Working It Zine Showcases Multiple Narratives About Sex Work
Working It (Fall 2019)
Review by Lindsay Costello
At the Portland Institute for Contemporary Art, an exhibition and corresponding series of events has centered the multiplicity of voices surrounding sex work. No Human Involved: the 5th Annual Sex Workers’ Art Show features a range of artworks made exclusively by sex workers. The show was co-curated by Roya Amirsoleymani of PICA and Kat Salas and Matilda Bickers of STROLL, a Portland-based harm reduction, outreach, and education group run by and for sex workers. In tandem with the exhibition, Art, Activism, & Publishing in Sex Work was a three-day symposium that included a lecture by activist Emi Koyama(co-presented and sponsored by PNCA’s MA in Critical Studies) and the release of Working It, a zine of writing by and for sex workers. The zine was designed by Rose Nordin in partnership with the Independent Publishing Resource Center, and edited and published by STROLL. In many ways, Working It is the pièce de résistance of the symposium, providing concrete written evidence of the depth and breadth of the discourse surrounding sex work.
Working It is printed on multicolor pastel paper, and on No Human Involved’s opening night, copies of the publication came wrapped in iridescent cellophane. The presentation is playfully disruptive, with a strong vertical orientation that, while curious, still feels comfortable in the hand. The zine is comprised of three main sections: Q & A sessions with sex workers, “Sarah’s Poems”, and a collection of personal essays by sex workers. Topics of discussion in the sex worker Q & A sessions include white privilege in strip clubs, FOSTA/SESTA, care labor, and sex work as a romanticized hot topic in mainstream media. Most affecting, each interview ends with a call to action for white sex workers—speaking out and using privilege to create change comes up more than once.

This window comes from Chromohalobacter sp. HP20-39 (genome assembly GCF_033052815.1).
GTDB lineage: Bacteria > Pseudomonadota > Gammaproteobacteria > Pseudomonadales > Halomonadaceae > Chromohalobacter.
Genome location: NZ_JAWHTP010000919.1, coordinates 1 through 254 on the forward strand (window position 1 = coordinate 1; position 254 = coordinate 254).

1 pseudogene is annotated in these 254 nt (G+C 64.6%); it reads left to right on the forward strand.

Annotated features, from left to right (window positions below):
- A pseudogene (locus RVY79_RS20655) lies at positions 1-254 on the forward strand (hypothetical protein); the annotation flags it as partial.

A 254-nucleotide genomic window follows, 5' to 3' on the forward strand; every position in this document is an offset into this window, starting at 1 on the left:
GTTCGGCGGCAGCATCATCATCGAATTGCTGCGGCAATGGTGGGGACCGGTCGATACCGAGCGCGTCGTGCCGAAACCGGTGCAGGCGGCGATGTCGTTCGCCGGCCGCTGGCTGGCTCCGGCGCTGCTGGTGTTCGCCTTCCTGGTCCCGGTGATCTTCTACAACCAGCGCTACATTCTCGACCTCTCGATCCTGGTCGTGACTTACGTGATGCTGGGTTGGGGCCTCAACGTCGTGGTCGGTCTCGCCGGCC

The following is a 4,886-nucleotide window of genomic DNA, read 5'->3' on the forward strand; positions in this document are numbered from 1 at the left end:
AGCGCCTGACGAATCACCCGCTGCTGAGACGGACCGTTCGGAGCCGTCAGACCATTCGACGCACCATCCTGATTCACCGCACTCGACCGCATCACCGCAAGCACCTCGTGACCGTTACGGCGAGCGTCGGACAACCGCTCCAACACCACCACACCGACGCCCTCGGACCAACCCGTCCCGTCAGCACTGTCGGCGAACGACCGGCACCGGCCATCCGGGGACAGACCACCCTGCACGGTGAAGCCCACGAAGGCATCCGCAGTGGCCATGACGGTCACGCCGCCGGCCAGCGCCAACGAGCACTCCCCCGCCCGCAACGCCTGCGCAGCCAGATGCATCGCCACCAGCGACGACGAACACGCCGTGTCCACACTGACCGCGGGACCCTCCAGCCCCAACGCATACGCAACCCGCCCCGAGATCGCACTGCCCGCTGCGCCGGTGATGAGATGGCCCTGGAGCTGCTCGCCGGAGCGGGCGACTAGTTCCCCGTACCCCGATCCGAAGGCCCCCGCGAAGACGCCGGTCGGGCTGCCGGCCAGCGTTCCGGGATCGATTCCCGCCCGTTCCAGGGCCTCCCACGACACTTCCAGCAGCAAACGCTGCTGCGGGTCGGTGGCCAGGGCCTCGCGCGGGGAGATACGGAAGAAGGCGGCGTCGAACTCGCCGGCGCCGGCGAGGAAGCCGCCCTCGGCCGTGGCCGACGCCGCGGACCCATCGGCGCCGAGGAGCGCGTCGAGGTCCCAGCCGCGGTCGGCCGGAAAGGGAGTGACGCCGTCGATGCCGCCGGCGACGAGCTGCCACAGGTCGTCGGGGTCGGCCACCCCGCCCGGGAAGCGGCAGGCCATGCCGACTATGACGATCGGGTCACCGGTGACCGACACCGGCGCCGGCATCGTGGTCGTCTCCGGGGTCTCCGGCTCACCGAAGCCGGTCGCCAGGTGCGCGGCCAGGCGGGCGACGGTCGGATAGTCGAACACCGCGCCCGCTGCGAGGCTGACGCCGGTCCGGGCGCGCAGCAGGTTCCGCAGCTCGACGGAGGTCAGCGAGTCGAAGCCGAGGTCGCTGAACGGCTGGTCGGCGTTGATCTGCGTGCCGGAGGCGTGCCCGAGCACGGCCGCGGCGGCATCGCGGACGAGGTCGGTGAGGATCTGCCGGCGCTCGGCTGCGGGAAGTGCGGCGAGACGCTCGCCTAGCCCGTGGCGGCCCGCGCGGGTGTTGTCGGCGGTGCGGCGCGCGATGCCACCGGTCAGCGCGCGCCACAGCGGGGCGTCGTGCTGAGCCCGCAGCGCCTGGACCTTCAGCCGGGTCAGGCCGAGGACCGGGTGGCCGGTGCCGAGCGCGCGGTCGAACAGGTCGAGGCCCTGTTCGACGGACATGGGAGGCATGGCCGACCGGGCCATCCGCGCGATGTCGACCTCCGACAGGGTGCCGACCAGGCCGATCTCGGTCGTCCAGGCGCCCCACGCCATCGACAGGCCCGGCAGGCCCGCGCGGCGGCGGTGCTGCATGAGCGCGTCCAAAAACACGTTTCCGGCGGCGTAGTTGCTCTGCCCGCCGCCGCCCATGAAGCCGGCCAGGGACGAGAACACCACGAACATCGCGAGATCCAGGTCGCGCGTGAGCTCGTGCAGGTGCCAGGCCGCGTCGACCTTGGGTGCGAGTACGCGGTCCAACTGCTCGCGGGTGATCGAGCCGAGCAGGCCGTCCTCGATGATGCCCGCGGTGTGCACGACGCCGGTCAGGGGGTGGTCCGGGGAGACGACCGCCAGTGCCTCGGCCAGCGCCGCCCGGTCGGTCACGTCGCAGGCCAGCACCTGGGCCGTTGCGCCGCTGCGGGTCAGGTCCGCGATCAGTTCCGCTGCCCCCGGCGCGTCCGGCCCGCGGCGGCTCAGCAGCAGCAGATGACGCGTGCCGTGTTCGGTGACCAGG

“Sarah’s Poems” are bitterly vulnerable in their simplicity. Each of the three short poems references an “I”, assumedly Sarah, who writes in an honest, confessional style that evokes Anne Sexton’s Wallflower. Sarah weaves together frank depictions (“I am grateful for the dresser you left at/the curb./Its honey-stained drawers stick a bit”) and sensuous responses (“He wants to pierce my soft belly,/but I bare my sharp teeth.”) Although only one page, this section serves as an eloquent intermediary space between the interviews and personal essays. Sarah’s work is both factual and tender.
The seven essays featured in the latter half of Working It are dense and varied, both informative and personal. Janis Luna finds parallels between their therapist work and sex work by bringing a “beginner’s mind” to each role; an attitude of humility and curiosity. Phoenix Calida derides “enthusiastic consent culture” and its neoliberal exclusion of the sex worker community. Daphne Marx connects self-healing for sex workers with the overall healing of society, stating that “[their] life is a metaphor for society and the world.”
By honoring a wide range of experiences within sex work—the joyful, the infuriating, the stigmatized, the rewarding—Working It broadens the narrative surrounding sex work, challenging the reader to learn and listen.